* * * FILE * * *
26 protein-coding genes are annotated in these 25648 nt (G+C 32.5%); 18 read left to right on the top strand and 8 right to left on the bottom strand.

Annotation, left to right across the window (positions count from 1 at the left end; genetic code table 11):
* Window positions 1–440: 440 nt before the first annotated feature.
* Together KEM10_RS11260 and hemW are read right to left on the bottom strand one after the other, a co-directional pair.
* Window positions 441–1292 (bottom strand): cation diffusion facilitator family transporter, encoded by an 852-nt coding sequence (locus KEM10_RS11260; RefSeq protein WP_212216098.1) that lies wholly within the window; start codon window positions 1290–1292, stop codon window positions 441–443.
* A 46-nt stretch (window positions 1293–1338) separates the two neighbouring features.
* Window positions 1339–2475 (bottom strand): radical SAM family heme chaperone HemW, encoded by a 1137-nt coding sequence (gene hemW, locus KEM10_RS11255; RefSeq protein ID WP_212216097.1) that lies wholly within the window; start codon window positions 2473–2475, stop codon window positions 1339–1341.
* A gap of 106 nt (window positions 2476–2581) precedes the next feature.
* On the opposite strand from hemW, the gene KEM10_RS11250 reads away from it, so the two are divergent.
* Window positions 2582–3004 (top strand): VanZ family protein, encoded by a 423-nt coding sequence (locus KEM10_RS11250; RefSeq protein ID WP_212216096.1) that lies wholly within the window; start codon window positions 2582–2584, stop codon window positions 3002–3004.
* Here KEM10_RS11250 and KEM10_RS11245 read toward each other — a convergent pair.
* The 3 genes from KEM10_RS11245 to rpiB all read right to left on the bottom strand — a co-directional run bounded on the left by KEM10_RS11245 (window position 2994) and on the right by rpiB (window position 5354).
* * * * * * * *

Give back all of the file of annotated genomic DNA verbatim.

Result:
26 protein-coding genes are annotated in these 25648 nt (G+C 32.5%); 18 read left to right on the top strand and 8 right to left on the bottom strand.

Annotation, left to right across the window (positions count from 1 at the left end; genetic code table 11):
* Window positions 1–440: 440 nt before the first annotated feature.
* Together KEM10_RS11260 and hemW are read right to left on the bottom strand one after the other, a co-directional pair.
* Window positions 441–1292 (bottom strand): cation diffusion facilitator family transporter, encoded by an 852-nt coding sequence (locus KEM10_RS11260; RefSeq protein WP_212216098.1) that lies wholly within the window; start codon window positions 1290–1292, stop codon window positions 441–443.
* A 46-nt stretch (window positions 1293–1338) separates the two neighbouring features.
* Window positions 1339–2475 (bottom strand): radical SAM family heme chaperone HemW, encoded by a 1137-nt coding sequence (gene hemW, locus KEM10_RS11255; RefSeq protein ID WP_212216097.1) that lies wholly within the window; start codon window positions 2473–2475, stop codon window positions 1339–1341.
* A gap of 106 nt (window positions 2476–2581) precedes the next feature.
* On the opposite strand from hemW, the gene KEM10_RS11250 reads away from it, so the two are divergent.
* Window positions 2582–3004 (top strand): VanZ family protein, encoded by a 423-nt coding sequence (locus KEM10_RS11250; RefSeq protein ID WP_212216096.1) that lies wholly within the window; start codon window positions 2582–2584, stop codon window positions 3002–3004.
* Here KEM10_RS11250 and KEM10_RS11245 read toward each other — a convergent pair.
* The 3 genes from KEM10_RS11245 to rpiB all read right to left on the bottom strand — a co-directional run bounded on the left by KEM10_RS11245 (window position 2994) and on the right by rpiB (window position 5354).